The Magic Toy Shop is an e-commerce solution for a boutique toy retailer, specializing in traditional toys, but also offering a full range of new and vintage products.
A clickable prototype of the project is available here.
At the immersive UX Design class I attended at General Assembly, I was tasked with creating an ecommerce site for a boutique toy retailer.
I was responsible for the production of every aspect of this project.
I come from a boutique e-commerce background, so I felt like it would be important to draw on that experience in an effort to shape the initial sketches while remaining as open as possible in terms of incorporating the heuristics I was learning about in class.
I put together the above sitemap for the particuluar user flow I wanted to showcase (that of selecting a product to purchase and then proceeding through the checkout process). The sitemap proved to be a valuable document and reference point. At times it functioned almost like a checklist for the needs I needed to address.
We were provided with the top three personas for this project. Drawing from my personal network — I know a few people in the toy business — I felt that there was a missing persona, that of the enthusiastic kid. So I created Noah, who’s the kind of kid who’s interested not only in magic, but also in anything arcane and obscure. A young obsessive. Noah helped inform the process at least as much as the other personas.
It was important to the project for me to interview people from my own network. I asked a lot of the parents that I know about the way the go about buying toys. Sometimes I found out some pretty funny stuff. Like, for instance, how one father I know goes about buying a present for his one-year-old daughter:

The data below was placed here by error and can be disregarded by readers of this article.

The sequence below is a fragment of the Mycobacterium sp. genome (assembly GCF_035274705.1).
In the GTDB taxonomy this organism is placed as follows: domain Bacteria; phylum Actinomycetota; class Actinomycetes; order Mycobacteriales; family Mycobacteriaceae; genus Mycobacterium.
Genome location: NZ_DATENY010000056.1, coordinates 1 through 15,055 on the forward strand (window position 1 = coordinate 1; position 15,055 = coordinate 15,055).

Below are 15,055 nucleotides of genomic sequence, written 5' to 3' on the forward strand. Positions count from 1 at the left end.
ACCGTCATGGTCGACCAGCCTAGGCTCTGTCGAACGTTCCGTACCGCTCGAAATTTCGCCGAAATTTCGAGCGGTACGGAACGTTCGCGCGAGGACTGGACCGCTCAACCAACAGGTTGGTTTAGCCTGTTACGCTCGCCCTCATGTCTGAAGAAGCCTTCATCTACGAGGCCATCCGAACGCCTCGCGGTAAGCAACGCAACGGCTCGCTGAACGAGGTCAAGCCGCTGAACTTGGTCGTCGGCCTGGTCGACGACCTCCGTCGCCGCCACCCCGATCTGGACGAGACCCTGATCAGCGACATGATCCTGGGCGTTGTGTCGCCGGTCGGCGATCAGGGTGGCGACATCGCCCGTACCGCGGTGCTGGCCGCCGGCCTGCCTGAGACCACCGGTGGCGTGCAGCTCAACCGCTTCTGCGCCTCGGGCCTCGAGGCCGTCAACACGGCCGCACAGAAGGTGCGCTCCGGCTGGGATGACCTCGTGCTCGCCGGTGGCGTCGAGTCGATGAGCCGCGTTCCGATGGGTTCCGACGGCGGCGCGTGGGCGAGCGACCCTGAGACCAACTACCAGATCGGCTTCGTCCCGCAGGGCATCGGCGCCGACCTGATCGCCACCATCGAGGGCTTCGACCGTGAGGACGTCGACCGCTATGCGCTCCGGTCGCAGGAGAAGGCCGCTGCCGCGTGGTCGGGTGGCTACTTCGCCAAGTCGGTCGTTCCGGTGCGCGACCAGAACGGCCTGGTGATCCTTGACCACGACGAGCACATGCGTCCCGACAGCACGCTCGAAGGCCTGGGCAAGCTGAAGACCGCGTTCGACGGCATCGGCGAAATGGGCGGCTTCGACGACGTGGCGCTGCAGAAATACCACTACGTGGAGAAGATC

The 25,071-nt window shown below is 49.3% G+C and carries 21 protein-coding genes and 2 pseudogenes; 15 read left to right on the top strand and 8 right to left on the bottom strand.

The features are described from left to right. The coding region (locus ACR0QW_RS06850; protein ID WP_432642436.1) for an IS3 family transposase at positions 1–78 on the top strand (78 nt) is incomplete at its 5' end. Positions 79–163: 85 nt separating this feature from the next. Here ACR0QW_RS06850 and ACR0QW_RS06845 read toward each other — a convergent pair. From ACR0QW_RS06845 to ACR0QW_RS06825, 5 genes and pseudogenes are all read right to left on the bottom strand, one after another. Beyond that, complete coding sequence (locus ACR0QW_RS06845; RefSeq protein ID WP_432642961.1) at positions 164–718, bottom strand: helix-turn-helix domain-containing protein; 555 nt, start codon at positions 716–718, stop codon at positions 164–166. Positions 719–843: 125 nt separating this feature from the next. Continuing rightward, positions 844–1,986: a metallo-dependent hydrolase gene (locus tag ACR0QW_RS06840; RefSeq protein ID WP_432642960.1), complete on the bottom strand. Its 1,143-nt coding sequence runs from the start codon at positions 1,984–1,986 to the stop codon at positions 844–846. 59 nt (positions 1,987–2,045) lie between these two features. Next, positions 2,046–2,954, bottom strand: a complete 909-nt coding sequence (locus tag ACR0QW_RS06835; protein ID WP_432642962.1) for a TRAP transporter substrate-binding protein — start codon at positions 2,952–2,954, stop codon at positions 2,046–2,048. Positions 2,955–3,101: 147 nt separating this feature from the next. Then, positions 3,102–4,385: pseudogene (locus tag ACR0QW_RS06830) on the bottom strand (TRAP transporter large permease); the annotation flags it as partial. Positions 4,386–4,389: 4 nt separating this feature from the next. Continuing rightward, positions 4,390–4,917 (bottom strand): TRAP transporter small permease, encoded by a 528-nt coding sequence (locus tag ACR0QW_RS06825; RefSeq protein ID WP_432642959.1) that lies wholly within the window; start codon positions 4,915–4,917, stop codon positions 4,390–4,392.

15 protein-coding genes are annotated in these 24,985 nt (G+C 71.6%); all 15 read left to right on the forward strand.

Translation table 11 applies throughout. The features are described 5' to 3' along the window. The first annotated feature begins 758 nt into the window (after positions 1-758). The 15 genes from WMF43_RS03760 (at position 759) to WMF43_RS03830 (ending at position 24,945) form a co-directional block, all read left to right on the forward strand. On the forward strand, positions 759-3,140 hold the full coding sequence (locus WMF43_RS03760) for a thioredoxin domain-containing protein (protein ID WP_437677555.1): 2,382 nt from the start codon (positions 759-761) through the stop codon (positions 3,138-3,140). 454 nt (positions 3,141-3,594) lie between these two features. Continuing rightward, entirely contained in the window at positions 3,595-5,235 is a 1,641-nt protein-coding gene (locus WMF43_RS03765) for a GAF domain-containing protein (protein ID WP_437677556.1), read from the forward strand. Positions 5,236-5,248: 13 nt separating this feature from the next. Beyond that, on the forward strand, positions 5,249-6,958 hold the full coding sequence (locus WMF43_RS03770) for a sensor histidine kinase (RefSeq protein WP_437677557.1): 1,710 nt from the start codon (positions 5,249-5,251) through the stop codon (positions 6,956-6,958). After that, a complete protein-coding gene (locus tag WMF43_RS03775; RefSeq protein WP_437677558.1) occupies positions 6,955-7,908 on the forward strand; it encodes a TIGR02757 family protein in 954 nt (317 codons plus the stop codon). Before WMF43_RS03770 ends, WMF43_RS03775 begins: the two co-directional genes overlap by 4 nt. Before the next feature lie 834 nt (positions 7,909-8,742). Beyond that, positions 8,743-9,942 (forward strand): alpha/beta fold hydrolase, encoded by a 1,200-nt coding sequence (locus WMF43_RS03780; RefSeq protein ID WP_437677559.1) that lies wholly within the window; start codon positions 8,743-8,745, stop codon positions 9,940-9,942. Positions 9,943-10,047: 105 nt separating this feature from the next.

My next step was to combine all the pain points that I had gathered from the personas and the interviews I conducted, so I could create a design that considered all of them.
Wireframing & Prototyping
I made the wireframes with Omnigraffle. I was, at that point, new to the tool, but I like the way they came out. After I had all the screens I wanted, I exported them from Omnigraffle into Photoshop, so I could fine-tune them. Then I put them in InVision so I could have a clickable, interactive prototype I could test.
Then I tested my design!
Usability Testing & Reiteration
Poring over the interview videos, I made the appropriate changes to streamline the user flow. I then validated those changes with another round of usability testing. I’m pleased with the final product, which you can see for yourself here.